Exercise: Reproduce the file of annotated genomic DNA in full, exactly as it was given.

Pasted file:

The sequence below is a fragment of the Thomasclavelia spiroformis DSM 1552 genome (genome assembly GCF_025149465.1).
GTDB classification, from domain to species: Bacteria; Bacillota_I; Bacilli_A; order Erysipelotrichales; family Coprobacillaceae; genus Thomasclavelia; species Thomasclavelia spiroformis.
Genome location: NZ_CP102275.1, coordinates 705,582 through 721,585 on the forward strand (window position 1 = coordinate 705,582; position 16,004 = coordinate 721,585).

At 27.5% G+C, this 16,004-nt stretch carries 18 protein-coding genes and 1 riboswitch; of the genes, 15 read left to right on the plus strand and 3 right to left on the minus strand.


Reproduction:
The sequence below is a fragment of the Thomasclavelia spiroformis DSM 1552 genome (genome assembly GCF_025149465.1).
GTDB classification, from domain to species: Bacteria; Bacillota_I; Bacilli_A; order Erysipelotrichales; family Coprobacillaceae; genus Thomasclavelia; species Thomasclavelia spiroformis.
Genome location: NZ_CP102275.1, coordinates 705,582 through 721,585 on the forward strand (window position 1 = coordinate 705,582; position 16,004 = coordinate 721,585).

At 27.5% G+C, this 16,004-nt stretch carries 18 protein-coding genes and 1 riboswitch; of the genes, 15 read left to right on the plus strand and 3 right to left on the minus strand.